Other than the legal period that has been objectively stated by both laws, other conditions, if fulfilled can also make the abortion lawful. Some of which are shared by both legislations. For the case of the UK, an abortion is considered legal when termination of the pregnancy would present a lesser risk than continuing with the pregnancy that is if the continuing with the pregnancy poses a risk to the mental and physical health of the mother and her family. An abortion can also be considered as legal under the UK law if it is necessary for the aversion of serious permanent injury to either the mental or the physical health of the mother. The same applies to a situation whereby the continuance of the pregnancy would also offer some degree of protection to the unborn child by allowing for the termination of pregnancy if the fetus is at risk of suffering physical and mental abnormalities. The above differ sharply from Saudi Arabia’s legislation which only applies one the above conditions to pregnancies that are have not attained the gestation of 120 days. The Saudi law only allows abortion before 120 days if the mother’s life is at risk. The other conditions put forward by the UK legislation are considered invalid and abortion is completely inhibited after 120 days except for those situations where the maternal physical and mental health are at risk but the law does not consider the health of other family members. The abortion would need to be approved by a group of specialists who have to ascertain if in fact, the mother’s life is at risk before giving the go ahead. So why is this seen as the only valid reason after 120 days? Islamic law generally prohibits the taking of another human’s life except for in defense or capital punishment and the other reasons considered as invalid does not fall into any of the two categories. Choosing the mother over the fetus is considered as the lesser evil i.e. if one is faced with two forbidden things, he/she has to sacrifice the lesser, in this case, the fetus for the greater, the mother.  On top of this, the Saudi legislation may allow for abortion but only before 120 days gestation for the purpose of preserving mental and physical health but doesn’t allow abortion at any period whatsoever for the termination of pregnancy resulting from rape, incest and, economic or social reasons. To sum it all up Saudi Arabia only offers the options in three cases as opposed to the UK which allows it in 6, that’s a pretty big difference.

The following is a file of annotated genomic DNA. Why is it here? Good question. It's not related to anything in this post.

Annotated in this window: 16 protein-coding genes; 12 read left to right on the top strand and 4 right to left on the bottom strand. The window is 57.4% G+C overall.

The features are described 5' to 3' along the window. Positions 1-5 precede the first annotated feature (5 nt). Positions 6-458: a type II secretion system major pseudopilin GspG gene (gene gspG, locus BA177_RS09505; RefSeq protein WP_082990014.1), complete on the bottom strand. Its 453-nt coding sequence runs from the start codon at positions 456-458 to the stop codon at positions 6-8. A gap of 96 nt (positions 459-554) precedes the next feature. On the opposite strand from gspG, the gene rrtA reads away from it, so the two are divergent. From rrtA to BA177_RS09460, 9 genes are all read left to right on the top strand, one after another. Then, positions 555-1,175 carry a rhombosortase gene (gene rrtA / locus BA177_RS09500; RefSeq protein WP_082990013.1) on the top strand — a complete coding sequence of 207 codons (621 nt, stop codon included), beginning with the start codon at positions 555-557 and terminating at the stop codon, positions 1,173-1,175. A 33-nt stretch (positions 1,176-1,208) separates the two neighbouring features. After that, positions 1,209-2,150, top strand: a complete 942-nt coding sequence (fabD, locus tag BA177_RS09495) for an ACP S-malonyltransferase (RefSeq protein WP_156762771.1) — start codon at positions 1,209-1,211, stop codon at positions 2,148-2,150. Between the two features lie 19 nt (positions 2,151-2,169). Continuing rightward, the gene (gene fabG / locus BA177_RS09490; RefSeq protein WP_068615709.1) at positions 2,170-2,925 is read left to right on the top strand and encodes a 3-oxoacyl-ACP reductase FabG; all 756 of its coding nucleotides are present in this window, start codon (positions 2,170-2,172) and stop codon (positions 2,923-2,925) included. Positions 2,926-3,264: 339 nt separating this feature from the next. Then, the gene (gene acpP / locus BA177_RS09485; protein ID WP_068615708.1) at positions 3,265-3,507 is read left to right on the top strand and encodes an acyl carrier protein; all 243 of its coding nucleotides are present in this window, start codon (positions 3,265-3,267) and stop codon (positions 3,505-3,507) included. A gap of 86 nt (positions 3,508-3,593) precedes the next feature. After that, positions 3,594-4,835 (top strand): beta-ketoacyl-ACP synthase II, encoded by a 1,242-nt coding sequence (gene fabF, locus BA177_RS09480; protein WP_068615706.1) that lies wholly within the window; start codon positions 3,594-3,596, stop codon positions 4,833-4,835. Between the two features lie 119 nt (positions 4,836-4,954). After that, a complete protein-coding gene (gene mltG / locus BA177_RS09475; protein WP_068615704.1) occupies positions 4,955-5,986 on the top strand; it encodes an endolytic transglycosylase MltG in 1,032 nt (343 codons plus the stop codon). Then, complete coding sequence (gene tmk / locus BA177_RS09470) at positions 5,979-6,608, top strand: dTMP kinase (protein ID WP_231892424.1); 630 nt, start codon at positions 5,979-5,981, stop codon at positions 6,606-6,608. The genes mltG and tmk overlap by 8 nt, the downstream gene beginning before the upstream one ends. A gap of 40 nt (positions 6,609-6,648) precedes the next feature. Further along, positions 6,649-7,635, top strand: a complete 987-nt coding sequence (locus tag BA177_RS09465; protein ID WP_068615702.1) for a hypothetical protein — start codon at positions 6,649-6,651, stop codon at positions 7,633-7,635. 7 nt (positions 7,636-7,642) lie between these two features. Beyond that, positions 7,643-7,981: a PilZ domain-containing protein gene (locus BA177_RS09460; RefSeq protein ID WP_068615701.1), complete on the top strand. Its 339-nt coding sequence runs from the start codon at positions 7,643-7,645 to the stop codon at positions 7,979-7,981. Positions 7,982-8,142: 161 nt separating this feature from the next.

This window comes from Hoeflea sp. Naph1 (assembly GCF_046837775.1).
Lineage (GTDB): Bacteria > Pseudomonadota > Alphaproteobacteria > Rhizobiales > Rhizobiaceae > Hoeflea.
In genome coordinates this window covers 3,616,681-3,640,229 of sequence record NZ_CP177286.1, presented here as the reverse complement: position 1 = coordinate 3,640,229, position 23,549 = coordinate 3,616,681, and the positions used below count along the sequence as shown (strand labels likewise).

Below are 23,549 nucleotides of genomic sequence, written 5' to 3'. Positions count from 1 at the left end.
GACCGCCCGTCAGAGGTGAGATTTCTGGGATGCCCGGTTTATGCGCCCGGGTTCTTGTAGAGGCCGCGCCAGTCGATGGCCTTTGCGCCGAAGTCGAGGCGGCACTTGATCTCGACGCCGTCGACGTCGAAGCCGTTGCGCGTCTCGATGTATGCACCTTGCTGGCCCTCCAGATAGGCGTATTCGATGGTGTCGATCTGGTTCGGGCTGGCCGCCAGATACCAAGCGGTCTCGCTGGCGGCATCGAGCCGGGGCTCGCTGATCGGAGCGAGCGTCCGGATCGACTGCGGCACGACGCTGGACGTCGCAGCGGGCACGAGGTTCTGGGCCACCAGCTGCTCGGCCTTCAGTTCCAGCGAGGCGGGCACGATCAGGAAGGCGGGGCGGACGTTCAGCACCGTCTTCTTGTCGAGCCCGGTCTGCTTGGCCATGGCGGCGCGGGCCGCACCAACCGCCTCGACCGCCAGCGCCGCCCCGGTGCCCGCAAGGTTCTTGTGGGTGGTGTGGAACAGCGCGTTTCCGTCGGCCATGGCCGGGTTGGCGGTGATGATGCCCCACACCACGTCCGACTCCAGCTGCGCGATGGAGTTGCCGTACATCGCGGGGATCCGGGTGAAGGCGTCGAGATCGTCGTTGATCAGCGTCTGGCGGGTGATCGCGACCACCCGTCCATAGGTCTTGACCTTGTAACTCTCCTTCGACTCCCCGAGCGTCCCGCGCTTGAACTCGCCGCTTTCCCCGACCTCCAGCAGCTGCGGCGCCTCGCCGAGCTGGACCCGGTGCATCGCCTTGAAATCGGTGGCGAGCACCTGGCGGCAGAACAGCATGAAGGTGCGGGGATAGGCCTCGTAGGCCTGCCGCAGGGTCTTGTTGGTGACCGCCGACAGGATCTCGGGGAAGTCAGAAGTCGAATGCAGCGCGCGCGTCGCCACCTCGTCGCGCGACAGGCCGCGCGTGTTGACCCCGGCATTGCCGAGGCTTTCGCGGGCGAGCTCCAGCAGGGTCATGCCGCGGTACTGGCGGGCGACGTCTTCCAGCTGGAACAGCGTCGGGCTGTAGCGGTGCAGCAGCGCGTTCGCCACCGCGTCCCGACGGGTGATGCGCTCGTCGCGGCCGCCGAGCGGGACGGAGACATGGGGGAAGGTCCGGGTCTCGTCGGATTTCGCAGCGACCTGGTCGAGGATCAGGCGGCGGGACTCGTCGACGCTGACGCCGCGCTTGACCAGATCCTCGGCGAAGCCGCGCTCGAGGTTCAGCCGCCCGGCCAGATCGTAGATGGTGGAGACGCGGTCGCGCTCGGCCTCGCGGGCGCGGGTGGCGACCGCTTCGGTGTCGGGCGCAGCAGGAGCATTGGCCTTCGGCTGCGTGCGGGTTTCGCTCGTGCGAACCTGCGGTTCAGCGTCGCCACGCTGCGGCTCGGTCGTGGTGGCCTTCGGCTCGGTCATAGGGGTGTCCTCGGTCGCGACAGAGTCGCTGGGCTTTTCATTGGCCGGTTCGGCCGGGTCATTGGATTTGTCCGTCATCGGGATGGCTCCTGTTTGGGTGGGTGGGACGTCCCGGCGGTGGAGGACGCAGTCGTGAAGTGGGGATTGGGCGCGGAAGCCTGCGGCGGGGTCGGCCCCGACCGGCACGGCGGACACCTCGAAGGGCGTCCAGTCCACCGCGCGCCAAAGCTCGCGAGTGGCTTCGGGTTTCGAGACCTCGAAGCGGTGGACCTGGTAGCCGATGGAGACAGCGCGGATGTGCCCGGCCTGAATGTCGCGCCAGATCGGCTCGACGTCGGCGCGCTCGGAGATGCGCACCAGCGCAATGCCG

You can also read Free sample paper on Social Analysis of Abortion in the United States